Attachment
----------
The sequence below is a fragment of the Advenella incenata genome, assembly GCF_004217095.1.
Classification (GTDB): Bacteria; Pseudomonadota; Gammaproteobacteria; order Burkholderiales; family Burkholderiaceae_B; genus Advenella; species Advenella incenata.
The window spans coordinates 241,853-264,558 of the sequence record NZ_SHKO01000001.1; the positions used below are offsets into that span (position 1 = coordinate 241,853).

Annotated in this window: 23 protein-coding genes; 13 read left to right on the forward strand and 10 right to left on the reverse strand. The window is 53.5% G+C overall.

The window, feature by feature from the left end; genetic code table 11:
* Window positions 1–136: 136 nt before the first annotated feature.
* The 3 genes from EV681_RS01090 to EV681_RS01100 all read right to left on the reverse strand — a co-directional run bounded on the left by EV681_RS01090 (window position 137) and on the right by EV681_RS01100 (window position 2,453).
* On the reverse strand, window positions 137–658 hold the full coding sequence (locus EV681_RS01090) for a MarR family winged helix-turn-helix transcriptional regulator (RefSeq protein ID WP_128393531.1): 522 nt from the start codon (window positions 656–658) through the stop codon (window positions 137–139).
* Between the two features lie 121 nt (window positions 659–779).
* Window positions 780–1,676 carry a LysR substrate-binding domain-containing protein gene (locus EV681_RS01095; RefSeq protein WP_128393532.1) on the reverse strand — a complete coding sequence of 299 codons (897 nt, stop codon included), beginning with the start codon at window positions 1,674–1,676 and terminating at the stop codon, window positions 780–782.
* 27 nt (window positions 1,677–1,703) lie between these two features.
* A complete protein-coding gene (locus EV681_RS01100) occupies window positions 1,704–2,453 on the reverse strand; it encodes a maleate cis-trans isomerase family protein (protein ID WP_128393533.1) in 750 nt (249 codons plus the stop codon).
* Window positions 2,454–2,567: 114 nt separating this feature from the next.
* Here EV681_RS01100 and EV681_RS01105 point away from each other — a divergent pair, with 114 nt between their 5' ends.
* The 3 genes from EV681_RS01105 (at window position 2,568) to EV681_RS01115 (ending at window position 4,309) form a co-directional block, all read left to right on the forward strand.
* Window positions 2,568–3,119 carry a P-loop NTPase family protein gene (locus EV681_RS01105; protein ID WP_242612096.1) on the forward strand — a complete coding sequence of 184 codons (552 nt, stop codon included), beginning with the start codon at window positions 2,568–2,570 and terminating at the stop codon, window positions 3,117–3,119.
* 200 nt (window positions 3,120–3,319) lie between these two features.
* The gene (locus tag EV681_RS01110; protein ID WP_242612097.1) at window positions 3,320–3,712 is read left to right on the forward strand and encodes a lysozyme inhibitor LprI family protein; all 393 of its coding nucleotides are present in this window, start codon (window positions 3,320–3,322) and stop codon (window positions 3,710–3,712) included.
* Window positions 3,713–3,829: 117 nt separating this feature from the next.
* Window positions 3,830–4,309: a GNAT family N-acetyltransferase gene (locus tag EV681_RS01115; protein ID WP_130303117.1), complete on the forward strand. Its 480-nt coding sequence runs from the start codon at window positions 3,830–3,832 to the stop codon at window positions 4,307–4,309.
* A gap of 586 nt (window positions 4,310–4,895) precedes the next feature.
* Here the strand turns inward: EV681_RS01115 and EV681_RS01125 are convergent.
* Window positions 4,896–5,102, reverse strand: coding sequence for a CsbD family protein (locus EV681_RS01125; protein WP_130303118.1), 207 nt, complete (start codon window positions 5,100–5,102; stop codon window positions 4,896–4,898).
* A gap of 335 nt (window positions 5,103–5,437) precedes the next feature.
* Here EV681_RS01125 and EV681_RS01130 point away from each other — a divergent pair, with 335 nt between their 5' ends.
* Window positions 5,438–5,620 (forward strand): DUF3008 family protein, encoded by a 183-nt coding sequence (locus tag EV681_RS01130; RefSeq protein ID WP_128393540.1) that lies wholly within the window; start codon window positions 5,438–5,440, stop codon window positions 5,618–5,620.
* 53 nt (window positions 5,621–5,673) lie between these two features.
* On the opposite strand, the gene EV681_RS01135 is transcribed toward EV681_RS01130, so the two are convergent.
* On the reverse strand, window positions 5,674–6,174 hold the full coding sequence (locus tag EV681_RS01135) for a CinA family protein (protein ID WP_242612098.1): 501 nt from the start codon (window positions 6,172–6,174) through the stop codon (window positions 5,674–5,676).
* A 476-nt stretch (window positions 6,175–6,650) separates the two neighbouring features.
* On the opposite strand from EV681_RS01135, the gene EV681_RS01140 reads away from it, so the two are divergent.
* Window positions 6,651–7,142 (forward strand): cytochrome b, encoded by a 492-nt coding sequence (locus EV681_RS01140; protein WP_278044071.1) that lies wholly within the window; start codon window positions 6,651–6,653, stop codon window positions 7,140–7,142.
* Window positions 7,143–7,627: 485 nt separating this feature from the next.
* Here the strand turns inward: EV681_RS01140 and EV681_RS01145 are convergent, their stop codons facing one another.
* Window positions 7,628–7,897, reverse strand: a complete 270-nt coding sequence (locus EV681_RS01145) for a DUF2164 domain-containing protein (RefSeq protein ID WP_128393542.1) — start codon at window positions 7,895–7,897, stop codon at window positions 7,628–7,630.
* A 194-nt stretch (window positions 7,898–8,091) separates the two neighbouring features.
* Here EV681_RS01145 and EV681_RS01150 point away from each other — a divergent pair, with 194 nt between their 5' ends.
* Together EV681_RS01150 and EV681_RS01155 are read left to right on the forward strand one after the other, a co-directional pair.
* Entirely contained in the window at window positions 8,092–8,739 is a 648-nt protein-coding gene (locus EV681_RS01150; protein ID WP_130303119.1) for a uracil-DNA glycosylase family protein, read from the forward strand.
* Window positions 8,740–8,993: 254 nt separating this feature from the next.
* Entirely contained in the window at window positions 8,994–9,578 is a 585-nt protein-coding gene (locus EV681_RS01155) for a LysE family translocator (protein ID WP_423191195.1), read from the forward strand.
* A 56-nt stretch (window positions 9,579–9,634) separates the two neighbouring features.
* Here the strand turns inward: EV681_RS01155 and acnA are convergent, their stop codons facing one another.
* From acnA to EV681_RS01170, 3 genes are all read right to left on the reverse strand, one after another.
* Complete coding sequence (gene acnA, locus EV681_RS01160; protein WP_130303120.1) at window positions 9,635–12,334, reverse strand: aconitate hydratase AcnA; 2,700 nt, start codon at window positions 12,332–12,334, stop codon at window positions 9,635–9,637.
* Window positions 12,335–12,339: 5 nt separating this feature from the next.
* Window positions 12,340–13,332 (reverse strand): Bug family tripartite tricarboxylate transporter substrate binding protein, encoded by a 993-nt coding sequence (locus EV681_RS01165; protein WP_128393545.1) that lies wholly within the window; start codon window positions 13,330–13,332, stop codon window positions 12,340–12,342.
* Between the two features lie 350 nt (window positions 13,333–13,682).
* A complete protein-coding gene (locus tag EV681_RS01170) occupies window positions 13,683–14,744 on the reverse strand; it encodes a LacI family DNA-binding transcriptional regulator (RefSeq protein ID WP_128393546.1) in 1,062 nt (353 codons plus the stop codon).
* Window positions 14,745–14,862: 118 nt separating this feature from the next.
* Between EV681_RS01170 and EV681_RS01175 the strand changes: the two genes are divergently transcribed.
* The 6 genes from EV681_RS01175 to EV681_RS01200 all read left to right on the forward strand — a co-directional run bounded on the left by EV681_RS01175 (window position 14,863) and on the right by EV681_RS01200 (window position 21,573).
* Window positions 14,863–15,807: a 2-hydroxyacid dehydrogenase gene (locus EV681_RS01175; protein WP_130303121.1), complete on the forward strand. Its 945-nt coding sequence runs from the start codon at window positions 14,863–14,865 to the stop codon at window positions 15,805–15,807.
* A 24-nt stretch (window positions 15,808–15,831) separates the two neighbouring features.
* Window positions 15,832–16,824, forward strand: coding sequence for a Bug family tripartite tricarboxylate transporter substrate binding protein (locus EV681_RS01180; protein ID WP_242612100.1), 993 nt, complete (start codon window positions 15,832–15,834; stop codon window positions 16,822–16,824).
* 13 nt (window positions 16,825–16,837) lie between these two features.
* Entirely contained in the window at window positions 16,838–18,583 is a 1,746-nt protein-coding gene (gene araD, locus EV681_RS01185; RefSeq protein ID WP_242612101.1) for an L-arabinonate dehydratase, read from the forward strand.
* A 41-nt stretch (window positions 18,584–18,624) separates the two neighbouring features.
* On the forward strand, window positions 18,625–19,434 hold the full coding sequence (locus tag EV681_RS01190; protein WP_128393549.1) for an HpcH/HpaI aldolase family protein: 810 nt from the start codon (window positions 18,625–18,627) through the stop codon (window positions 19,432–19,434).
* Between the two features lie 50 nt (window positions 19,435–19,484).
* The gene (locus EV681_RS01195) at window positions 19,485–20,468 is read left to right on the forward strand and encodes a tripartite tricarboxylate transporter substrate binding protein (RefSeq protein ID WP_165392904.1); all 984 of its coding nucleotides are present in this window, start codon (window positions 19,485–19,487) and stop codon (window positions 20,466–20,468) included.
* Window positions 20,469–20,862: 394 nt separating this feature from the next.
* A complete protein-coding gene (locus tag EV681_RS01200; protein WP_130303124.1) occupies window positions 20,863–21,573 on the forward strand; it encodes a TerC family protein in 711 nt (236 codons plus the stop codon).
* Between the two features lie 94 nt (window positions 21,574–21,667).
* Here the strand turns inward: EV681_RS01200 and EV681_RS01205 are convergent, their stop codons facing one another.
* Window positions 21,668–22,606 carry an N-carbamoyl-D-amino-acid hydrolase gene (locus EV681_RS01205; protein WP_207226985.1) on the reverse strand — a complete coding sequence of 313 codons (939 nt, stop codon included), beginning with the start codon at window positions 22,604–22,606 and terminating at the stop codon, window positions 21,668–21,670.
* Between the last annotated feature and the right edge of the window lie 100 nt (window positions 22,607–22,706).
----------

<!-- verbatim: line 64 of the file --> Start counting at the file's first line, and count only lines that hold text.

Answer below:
* Between the two features lie 94 nt (window positions 21,574–21,667).